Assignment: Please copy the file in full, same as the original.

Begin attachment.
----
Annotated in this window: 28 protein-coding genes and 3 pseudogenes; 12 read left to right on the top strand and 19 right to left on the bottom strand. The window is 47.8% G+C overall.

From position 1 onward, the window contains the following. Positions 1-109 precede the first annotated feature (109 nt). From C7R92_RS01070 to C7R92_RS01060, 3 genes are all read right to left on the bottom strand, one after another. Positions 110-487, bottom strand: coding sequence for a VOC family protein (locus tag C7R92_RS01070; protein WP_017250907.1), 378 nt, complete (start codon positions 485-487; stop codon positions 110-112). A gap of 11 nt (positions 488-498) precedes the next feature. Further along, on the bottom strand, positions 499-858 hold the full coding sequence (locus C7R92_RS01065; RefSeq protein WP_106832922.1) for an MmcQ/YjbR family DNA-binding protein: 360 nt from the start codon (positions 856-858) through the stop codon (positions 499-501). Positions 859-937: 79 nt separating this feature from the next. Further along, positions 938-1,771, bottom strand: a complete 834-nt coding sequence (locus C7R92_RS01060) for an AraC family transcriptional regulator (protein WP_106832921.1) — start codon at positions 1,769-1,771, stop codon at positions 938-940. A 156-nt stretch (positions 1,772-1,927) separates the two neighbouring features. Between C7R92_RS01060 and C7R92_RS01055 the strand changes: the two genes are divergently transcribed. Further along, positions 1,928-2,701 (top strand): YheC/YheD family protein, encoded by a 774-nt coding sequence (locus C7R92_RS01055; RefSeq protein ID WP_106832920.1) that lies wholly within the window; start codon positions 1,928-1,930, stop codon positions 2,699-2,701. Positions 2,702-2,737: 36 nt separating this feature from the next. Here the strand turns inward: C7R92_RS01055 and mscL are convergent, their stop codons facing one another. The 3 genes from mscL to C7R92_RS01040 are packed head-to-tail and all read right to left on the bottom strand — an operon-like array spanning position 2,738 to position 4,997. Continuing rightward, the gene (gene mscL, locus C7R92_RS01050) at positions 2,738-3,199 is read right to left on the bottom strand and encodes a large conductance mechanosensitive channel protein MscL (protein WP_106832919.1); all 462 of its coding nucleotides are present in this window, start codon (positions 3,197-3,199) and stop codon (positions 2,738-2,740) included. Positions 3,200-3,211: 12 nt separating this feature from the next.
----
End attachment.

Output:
Annotated in this window: 28 protein-coding genes and 3 pseudogenes; 12 read left to right on the top strand and 19 right to left on the bottom strand. The window is 47.8% G+C overall.

From position 1 onward, the window contains the following. Positions 1-109 precede the first annotated feature (109 nt). From C7R92_RS01070 to C7R92_RS01060, 3 genes are all read right to left on the bottom strand, one after another. Positions 110-487, bottom strand: coding sequence for a VOC family protein (locus tag C7R92_RS01070; protein WP_017250907.1), 378 nt, complete (start codon positions 485-487; stop codon positions 110-112). A gap of 11 nt (positions 488-498) precedes the next feature. Further along, on the bottom strand, positions 499-858 hold the full coding sequence (locus C7R92_RS01065; RefSeq protein WP_106832922.1) for an MmcQ/YjbR family DNA-binding protein: 360 nt from the start codon (positions 856-858) through the stop codon (positions 499-501). Positions 859-937: 79 nt separating this feature from the next. Further along, positions 938-1,771, bottom strand: a complete 834-nt coding sequence (locus C7R92_RS01060) for an AraC family transcriptional regulator (protein WP_106832921.1) — start codon at positions 1,769-1,771, stop codon at positions 938-940. A 156-nt stretch (positions 1,772-1,927) separates the two neighbouring features. Between C7R92_RS01060 and C7R92_RS01055 the strand changes: the two genes are divergently transcribed. Further along, positions 1,928-2,701 (top strand): YheC/YheD family protein, encoded by a 774-nt coding sequence (locus C7R92_RS01055; RefSeq protein ID WP_106832920.1) that lies wholly within the window; start codon positions 1,928-1,930, stop codon positions 2,699-2,701. Positions 2,702-2,737: 36 nt separating this feature from the next. Here the strand turns inward: C7R92_RS01055 and mscL are convergent, their stop codons facing one another. The 3 genes from mscL to C7R92_RS01040 are packed head-to-tail and all read right to left on the bottom strand — an operon-like array spanning position 2,738 to position 4,997. Continuing rightward, the gene (gene mscL, locus C7R92_RS01050) at positions 2,738-3,199 is read right to left on the bottom strand and encodes a large conductance mechanosensitive channel protein MscL (protein WP_106832919.1); all 462 of its coding nucleotides are present in this window, start codon (positions 3,197-3,199) and stop codon (positions 2,738-2,740) included. Positions 3,200-3,211: 12 nt separating this feature from the next.